Dr. Bakare: I decided to shift to academia after the completion of my Mphil at the University of Oslo in Norway in 2008. I started attending international conferences and delivering academic papers too. Almost at the same time, I was given an opportunity by Prof. Adamu Baikie who was the then Vice-chancellor of Nasarawa State University in Keffi. I was in his house in Keffi to interview him for a documentary on the late Gani Fawehinmi. He was so impressed with my conduct, professionalism, and academic engagement during and after the whole process. He then asked for my academic credentials and if I would like to take up a part-time teaching role at the newly created Department of Theatre Arts and Cultural Studies at Nasarawa State University in Keffi. Of course, my answer was yes! That was the beginning of my academic teaching in 2010. I started recognizing the need to impact my students positively in connection with some of the knowledge I have acquired both home and abroad. It is always a source of joy for me when I am with my students. They are so brilliant but oftentimes, they do not realize it. Only if they can invest more time and concentrate more on their studies and jettison things that cause distractions to them. I love to learn new things because of my undying quest for knowledge.
AUNTW: How has the transition to becoming a faculty at AUN been?
Dr. Bakare: So far so good! It has been a wonderful new experience. I look forward to a better future as I work with other members of the faculty so as to collectively move AUN forward academically and in all other areas. I can say I am loving the new experience.
AUNTW: How would you define your teaching style?
Dr. Bakare: My teaching style can be described as eclectic in nature. I am not rigid in my teaching approach. However, I am aware that there are a good number of responsibilities that must be fulfilled when I am teaching so as to get the best out of my students. My teaching is always engaging, I always encourage my students to share their knowledge and experiences in class. I do not discourage my students from expressing what they think is right. But one thing that is very important to me in all my classes is that my teaching method must be reciprocal. That is, I try as much as possible to ensure they gain valuable knowledge and experience as classes progress and I try also to gain from them too; learning in modern times is two way. Gone are the days when lectures and teachers were lords in the classroom. It is now a partnership, but the lecturer is always in charge.
AUNTW: Tell us about a culture shock experience you have had since moving to Yola.
Dr. Bakare: Well, I did not really experience cultural shock upon my arrival in Yola. I have traveled all over Nigeria as a producer/scriptwriter for African Independent Television (AIT) for over five years. I know some certain things about the Northern parts of the country, Nigeria. However, I am now in Yola as a resident not as a visitor. To this end, I try as much as possible to integrate into the community very well. You will be surprised pretty soon when I speak Hausa and Fulfude to you.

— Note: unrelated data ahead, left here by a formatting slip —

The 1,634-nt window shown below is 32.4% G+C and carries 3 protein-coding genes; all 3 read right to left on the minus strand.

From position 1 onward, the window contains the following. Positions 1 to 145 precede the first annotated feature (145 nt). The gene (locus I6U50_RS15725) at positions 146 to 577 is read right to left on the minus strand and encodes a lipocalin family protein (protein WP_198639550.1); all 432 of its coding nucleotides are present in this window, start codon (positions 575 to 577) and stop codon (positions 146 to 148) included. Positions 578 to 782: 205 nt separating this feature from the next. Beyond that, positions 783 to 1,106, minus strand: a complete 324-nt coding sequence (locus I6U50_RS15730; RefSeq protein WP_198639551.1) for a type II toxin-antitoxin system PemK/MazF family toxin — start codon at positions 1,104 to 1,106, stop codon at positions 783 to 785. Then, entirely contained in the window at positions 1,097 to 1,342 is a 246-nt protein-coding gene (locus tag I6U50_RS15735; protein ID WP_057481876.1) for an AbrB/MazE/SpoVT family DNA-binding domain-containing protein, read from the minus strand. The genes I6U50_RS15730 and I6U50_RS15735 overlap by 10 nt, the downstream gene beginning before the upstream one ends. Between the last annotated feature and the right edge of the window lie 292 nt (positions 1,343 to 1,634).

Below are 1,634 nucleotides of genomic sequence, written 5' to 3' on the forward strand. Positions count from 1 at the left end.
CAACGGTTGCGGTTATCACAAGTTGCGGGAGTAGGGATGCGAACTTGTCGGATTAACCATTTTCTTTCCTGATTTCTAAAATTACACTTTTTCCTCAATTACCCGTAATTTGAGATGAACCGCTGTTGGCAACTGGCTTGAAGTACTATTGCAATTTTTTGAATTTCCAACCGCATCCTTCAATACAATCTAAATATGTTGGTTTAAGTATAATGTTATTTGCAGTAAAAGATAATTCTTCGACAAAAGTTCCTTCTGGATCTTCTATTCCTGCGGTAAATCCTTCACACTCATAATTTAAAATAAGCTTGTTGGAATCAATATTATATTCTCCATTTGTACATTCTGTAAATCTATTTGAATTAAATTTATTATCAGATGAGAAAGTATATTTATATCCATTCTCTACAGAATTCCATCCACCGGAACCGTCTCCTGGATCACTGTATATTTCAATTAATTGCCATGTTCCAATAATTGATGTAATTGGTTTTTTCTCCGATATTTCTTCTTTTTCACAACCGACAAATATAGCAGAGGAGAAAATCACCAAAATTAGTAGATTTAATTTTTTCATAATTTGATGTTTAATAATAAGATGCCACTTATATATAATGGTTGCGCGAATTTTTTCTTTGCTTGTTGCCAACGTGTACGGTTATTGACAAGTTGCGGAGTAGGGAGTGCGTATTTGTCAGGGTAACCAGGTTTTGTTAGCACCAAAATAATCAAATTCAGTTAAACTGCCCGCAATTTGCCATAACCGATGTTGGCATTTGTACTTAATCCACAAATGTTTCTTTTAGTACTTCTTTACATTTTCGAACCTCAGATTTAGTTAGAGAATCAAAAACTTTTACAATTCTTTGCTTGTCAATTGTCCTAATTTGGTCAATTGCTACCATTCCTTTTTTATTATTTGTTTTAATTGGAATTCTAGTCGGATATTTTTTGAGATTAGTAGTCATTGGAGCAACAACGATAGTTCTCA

AUNTW: What book are you reading now? Tell us why it is intriguing.
Dr. Bakare: I am reading three books now. One is titled: Television Production by Gerald Millerson and Jim Owens. Language and National Development and another one on writing for development. I am reading all these books in preparation for the Spring semester. I must be way ahead of my students. We are partners in learning but I am their leader.
From the classroom to his interactions with faculty, it is quite difficult for Dr. Bakare to conceal his passion for the arts and his culture. Even though he concedes that traditional Yoruba rituals have dwindled, especially among the Yoruba people living in cities. Nevertheless, rural communities are keeping hope for tradition alive as they revere and devote time and attention to rituals and rite commitments. Dr. Bakare’s full paper is available online at Researchgate.
Dr. Babatunde Allen Bakare is an Assistant Professor of English and Literature at the American University of Nigeria. He earned his Ph.D. in Drama and Theatre Studies at Stellenbosch University, South Africa. In 2005, Dr. Bakare obtained a certificate in British and Irish Literature at the University of Edinburgh, Scotland. He completed his Masters of Philosophy in Ibsen Studies at the Centre of Ibsen Studies, University of Oslo, Norway in 2008. He has worked as a Producer/Scriptwriter for African Independent Television (AIT) Abuja for over 5 years. His areas of focus are African Theatre/Drama and Performance, Directing, Media Productions (TV, Radio, and Film), Dramatic Literature, Storytelling/African Oral Performance and Literature, Theatre History, African, British, American and Norwegian Literature.
Reported by the Office of Communications